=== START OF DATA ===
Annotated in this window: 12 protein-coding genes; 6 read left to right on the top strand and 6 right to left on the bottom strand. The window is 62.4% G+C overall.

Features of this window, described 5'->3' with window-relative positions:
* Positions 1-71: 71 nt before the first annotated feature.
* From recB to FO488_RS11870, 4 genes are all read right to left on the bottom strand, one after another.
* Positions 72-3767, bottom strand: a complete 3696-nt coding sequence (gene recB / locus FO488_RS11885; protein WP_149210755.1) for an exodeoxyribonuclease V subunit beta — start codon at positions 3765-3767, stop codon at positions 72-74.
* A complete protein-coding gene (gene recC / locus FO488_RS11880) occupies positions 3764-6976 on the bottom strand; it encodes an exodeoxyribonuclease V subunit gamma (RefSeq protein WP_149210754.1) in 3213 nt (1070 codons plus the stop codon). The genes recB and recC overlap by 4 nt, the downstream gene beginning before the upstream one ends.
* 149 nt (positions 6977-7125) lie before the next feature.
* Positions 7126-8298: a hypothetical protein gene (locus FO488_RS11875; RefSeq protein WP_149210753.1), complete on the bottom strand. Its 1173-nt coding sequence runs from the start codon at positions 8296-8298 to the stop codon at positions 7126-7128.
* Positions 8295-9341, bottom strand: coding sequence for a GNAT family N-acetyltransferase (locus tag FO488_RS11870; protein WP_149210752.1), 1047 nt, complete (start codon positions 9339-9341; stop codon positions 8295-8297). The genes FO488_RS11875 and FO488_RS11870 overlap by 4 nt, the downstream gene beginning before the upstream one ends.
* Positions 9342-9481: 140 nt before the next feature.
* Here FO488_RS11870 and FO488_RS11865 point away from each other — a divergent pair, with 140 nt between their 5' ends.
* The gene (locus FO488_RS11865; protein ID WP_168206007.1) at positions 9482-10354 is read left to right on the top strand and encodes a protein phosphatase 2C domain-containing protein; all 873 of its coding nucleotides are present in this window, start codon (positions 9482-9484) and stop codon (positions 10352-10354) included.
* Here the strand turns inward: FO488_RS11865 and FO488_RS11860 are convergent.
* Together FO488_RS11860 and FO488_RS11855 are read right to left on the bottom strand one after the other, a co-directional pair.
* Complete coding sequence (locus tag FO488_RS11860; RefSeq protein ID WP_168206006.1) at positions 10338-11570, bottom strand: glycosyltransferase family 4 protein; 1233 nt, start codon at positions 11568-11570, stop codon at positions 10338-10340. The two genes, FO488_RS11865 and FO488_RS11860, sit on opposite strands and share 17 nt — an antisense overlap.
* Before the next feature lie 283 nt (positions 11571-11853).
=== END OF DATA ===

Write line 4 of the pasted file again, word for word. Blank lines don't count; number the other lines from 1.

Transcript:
* From recB to FO488_RS11870, 4 genes are all read right to left on the bottom strand, one after another.